Putting the 'Super' in Superfoods

It’s no wonder there is so much confusion surrounding this well-touted marketing term.  What are super-foods really?

As I’ve gone further and further into researching the trend, it’s been interesting to see the hype and money used to promote different food groups. I wonder who is actually making the money and who are reaping the nutritional benefits.  Whilst there is no official definition of what makes a food a ‘super-food’, there is general consensus that it must contain high levels of nutrients and must be rich in phytochemicals and antioxidants….but what the heck does that mean?


Antioxidants are known for their ability to fight against the harmful oxidative effect of free radicals, hence their name anti-oxidants.  Oxidative free radicals are all around us.  We have oxidative stress when we walk, talk, eat and drink.  These little buggers are what ages us, decreases the collagen in our skin and bodies thereby making us look and feel old, they damage our DNA and contribute to the development of heart disease, cancer and dementia.  So if we believe what’s in the literature and advertisements I can whip up a cocktail of super-foods to counter all these things. A piece of broccoli for dinner, a handful of blueberries, two cartwheels in an anti-clockwise direction and douse all greens with as much extra, extra double virgin olive oil as is possible…and can I have extra virgins with that please?

No, this is obviously not going to provide you with the well-rounded ‘super’ diet that you or I need to go about our normal life let alone turn us into a more fabulous version of Mr Incredible or Popeye.  Becoming too fixated on any food group is where I believe the problems occur and especially those not grown locally as many foods become alarmingly less ‘super’ when they’re frozen, crushed, mashed and processed, let alone poor storage and handling hygiene.

Here are some foods that are at the top of the list, some I hope will be a pleasant surprise as one doesn’t need to spend a lot or any more to have a full well rounded super diet.  The foods have been chosen as you will see on their merit of…….cost, high anti-oxidants, taste, phytochemicals, ease of use, satiating, and some other health benefits.  Thing to take note of are that many foods that are otherwise very good for you often have their nutritional value lowered as a result of us mixing in inferior products, poor production, heat, cold, and many other things.  Moving foods can decrease their amazingness.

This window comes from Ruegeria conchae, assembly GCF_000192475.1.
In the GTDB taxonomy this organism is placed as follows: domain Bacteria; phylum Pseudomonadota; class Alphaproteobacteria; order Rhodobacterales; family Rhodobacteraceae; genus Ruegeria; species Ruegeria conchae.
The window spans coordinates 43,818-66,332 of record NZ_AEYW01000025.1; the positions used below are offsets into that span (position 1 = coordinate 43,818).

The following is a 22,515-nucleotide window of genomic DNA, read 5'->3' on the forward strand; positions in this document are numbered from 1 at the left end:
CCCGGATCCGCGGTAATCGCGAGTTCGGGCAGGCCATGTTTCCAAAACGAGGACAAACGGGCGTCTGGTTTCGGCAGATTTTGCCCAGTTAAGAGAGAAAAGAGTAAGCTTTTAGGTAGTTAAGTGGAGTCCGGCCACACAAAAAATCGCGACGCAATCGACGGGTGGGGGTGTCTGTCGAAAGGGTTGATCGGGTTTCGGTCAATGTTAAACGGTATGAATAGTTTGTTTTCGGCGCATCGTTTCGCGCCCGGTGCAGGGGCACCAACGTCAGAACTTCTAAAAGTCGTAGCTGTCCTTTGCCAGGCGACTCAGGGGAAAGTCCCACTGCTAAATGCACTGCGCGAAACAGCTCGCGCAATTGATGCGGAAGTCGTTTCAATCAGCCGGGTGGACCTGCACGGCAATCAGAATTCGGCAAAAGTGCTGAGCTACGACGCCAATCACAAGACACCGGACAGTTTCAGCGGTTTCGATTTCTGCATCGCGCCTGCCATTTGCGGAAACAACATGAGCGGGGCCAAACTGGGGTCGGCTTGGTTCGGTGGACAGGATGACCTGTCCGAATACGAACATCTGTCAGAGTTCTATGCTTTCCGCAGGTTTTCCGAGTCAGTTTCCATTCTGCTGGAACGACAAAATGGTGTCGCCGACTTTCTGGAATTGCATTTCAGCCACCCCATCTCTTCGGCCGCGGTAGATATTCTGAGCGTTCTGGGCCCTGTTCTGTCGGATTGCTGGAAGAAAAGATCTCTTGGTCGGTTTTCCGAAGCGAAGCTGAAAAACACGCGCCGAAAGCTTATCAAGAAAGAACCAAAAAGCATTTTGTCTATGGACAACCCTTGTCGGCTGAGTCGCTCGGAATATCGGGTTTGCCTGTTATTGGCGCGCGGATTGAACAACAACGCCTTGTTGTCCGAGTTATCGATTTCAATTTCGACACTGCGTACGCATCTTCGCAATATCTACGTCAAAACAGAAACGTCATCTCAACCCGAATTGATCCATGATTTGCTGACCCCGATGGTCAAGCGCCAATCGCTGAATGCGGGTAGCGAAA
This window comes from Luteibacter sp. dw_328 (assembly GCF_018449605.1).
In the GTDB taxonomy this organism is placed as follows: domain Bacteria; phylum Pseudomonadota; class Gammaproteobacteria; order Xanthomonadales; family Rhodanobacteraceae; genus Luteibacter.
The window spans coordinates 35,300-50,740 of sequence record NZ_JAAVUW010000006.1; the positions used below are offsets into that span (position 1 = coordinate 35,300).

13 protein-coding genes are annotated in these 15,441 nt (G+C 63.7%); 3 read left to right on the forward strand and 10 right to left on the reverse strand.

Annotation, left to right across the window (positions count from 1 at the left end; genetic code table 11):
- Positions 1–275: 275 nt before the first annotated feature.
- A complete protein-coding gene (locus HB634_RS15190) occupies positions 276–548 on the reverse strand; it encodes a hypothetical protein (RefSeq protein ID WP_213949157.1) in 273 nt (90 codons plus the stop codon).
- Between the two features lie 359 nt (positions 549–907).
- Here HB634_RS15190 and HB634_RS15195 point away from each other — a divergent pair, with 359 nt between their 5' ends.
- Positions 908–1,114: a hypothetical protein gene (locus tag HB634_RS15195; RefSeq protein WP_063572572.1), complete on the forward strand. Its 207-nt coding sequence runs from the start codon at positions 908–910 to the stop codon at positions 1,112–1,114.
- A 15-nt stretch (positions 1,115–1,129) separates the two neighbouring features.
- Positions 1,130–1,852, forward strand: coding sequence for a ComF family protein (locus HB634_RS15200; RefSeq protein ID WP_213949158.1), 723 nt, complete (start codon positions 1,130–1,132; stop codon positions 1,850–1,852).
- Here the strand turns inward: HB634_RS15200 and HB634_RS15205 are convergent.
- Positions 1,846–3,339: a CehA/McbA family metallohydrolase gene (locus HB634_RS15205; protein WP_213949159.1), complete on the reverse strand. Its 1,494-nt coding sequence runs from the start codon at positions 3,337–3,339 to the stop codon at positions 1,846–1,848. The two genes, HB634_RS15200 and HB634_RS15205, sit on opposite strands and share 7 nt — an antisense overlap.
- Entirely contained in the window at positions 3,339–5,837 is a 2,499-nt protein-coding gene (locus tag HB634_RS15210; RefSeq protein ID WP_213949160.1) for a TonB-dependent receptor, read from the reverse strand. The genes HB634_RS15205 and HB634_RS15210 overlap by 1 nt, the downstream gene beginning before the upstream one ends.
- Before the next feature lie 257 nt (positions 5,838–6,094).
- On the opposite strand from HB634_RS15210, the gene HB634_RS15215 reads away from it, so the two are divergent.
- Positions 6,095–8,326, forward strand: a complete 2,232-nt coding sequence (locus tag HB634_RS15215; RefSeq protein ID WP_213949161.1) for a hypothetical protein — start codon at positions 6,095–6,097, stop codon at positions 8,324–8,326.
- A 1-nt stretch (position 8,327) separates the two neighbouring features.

Not only are these cheap, readily available and easy to use but they also contain large amounts of both soluble (good for feeling full) and insoluble (good for reducing cholesterol) fibre.  Along with this high levels of beta-glucan which as considerable evidence would suggest can also assist to lower high levels of cholesterol including some blood thinning qualities it’s no wonder oats are a great way to kick-start your day.


With their low GI (glycaemic index – the speed at which you get the sugar spike following food), high levels of vitamins and trace minerals, ability to significantly reduce your LDL cholesterol as well as improving your bowel health, beans are a great morning or lunchtime snack to keep you focused and satiated throughout the day.


Salmon, sardines, mackerel and other fish that are rich in omega-3 fatty acids help to reduce heart disease and stroke through reduction in triglyceride levels studies have shown.  Whilst there is some controversy around the amount of some heavy metals such as mercury in many fish the benefits sure do outweigh the negatives.


What a great root! Ginger has a long history in many ancient cultures for having medicinal qualities that can help with reflux, bloating, fatigue, malaise, rheumatism and much more.  Whilst recent studies have only shown that it can help to protect against some types of cancer (especially bowel) and boosting our immunity it is good to note that all things in moderation as there are many cases of people becoming unwell from too much.


The health-promoting properties of broccoli are attributed to its isothiocyanates compounds, which are thought to have potent disease and cancer prevention capabilities.  One of the interesting things about many vegetables, including broccoli and tomato, is that they’re better for you together than eaten alone with these two magnifying their anti-cancer properties.  This is due to many foods aiding the absorption and digestion of others such as vitamin C containing foods increasing the absorption of iron.



Avocado added to most salads is delicious and nutritious helping to increase absorption of many foods as well. Be sure to eat as many of your vegetables including your broccoli and other leafy greens like kale, spinach, cabbage and other dark vegetables raw occasionally as cooking or steaming can destroy many of their super qualities, though as we see with tomato its anti-cancer anti-oxidant qualities of lycopene levels are heightened with cooking though this also ruins much of its vitamin C.


Sweet potato and squash are great due to their high levels of fiber, vitamin A and they’re so naturally delicious that they can be eaten without any sweeteners.


Yoghurt is a great source of calcium, protein, vitamin B12 and riboflavin along with providing many pro-biotics that help with your gut.  Why not combine this with some blueberries (which always seem to rate incredibly high in their ‘super’ content though only more accessible than actually better than many other berries), which are high in phytochemicals and great for brain function and decreasing neuro-degeneration and Alzheimer’s Disease.